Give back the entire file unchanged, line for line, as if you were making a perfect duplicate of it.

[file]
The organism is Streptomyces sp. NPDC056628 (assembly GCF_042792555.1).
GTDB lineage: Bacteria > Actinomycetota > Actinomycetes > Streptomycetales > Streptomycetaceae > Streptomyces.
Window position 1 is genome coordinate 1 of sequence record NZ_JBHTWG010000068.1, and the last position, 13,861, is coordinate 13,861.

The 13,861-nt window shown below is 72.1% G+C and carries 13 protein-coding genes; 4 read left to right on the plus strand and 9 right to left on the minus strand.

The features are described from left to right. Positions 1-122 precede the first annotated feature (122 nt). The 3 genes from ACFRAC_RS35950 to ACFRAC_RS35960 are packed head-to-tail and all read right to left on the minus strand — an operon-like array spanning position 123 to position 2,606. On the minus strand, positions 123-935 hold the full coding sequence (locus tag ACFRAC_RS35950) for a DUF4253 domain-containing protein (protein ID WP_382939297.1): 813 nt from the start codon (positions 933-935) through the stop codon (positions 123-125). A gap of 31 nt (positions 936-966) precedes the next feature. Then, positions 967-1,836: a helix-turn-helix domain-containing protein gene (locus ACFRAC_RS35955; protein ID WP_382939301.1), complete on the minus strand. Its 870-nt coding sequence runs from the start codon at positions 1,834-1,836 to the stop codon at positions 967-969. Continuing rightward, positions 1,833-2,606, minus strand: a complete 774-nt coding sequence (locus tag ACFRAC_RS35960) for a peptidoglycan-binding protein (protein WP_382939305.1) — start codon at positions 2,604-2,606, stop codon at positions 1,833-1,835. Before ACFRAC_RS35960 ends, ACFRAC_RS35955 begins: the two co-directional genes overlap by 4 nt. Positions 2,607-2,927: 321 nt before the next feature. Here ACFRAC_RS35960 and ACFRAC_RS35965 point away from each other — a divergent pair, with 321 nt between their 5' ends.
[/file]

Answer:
The organism is Streptomyces sp. NPDC056628 (assembly GCF_042792555.1).
GTDB lineage: Bacteria > Actinomycetota > Actinomycetes > Streptomycetales > Streptomycetaceae > Streptomyces.
Window position 1 is genome coordinate 1 of sequence record NZ_JBHTWG010000068.1, and the last position, 13,861, is coordinate 13,861.

The 13,861-nt window shown below is 72.1% G+C and carries 13 protein-coding genes; 4 read left to right on the plus strand and 9 right to left on the minus strand.

The features are described from left to right. Positions 1-122 precede the first annotated feature (122 nt). The 3 genes from ACFRAC_RS35950 to ACFRAC_RS35960 are packed head-to-tail and all read right to left on the minus strand — an operon-like array spanning position 123 to position 2,606. On the minus strand, positions 123-935 hold the full coding sequence (locus tag ACFRAC_RS35950) for a DUF4253 domain-containing protein (protein ID WP_382939297.1): 813 nt from the start codon (positions 933-935) through the stop codon (positions 123-125). A gap of 31 nt (positions 936-966) precedes the next feature. Then, positions 967-1,836: a helix-turn-helix domain-containing protein gene (locus ACFRAC_RS35955; protein ID WP_382939301.1), complete on the minus strand. Its 870-nt coding sequence runs from the start codon at positions 1,834-1,836 to the stop codon at positions 967-969. Continuing rightward, positions 1,833-2,606, minus strand: a complete 774-nt coding sequence (locus tag ACFRAC_RS35960) for a peptidoglycan-binding protein (protein WP_382939305.1) — start codon at positions 2,604-2,606, stop codon at positions 1,833-1,835. Before ACFRAC_RS35960 ends, ACFRAC_RS35955 begins: the two co-directional genes overlap by 4 nt. Positions 2,607-2,927: 321 nt before the next feature. Here ACFRAC_RS35960 and ACFRAC_RS35965 point away from each other — a divergent pair, with 321 nt between their 5' ends.